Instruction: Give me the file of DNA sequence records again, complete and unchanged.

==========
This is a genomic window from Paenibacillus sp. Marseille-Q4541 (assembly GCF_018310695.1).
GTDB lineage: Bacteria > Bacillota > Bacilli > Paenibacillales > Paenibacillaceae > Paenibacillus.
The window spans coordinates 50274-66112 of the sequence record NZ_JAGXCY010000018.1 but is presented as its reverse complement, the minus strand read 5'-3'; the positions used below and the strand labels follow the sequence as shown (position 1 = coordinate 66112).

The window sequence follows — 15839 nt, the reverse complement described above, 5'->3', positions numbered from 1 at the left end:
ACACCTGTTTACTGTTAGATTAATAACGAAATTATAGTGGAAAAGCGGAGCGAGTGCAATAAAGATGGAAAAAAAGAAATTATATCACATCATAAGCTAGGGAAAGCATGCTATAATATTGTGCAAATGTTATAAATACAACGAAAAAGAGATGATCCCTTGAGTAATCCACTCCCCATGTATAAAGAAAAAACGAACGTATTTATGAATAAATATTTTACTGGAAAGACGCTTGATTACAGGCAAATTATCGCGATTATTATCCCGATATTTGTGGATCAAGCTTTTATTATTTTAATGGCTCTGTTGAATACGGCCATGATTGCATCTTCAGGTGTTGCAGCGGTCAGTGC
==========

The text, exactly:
This is a genomic window from Paenibacillus sp. Marseille-Q4541 (assembly GCF_018310695.1).
GTDB lineage: Bacteria > Bacillota > Bacilli > Paenibacillales > Paenibacillaceae > Paenibacillus.
The window spans coordinates 50274-66112 of the sequence record NZ_JAGXCY010000018.1 but is presented as its reverse complement, the minus strand read 5'-3'; the positions used below and the strand labels follow the sequence as shown (position 1 = coordinate 66112).

The window sequence follows — 15839 nt, the reverse complement described above, 5'->3', positions numbered from 1 at the left end:
ACACCTGTTTACTGTTAGATTAATAACGAAATTATAGTGGAAAAGCGGAGCGAGTGCAATAAAGATGGAAAAAAAGAAATTATATCACATCATAAGCTAGGGAAAGCATGCTATAATATTGTGCAAATGTTATAAATACAACGAAAAAGAGATGATCCCTTGAGTAATCCACTCCCCATGTATAAAGAAAAAACGAACGTATTTATGAATAAATATTTTACTGGAAAGACGCTTGATTACAGGCAAATTATCGCGATTATTATCCCGATATTTGTGGATCAAGCTTTTATTATTTTAATGGCTCTGTTGAATACGGCCATGATTGCATCTTCAGGTGTTGCAGCGGTCAGTGC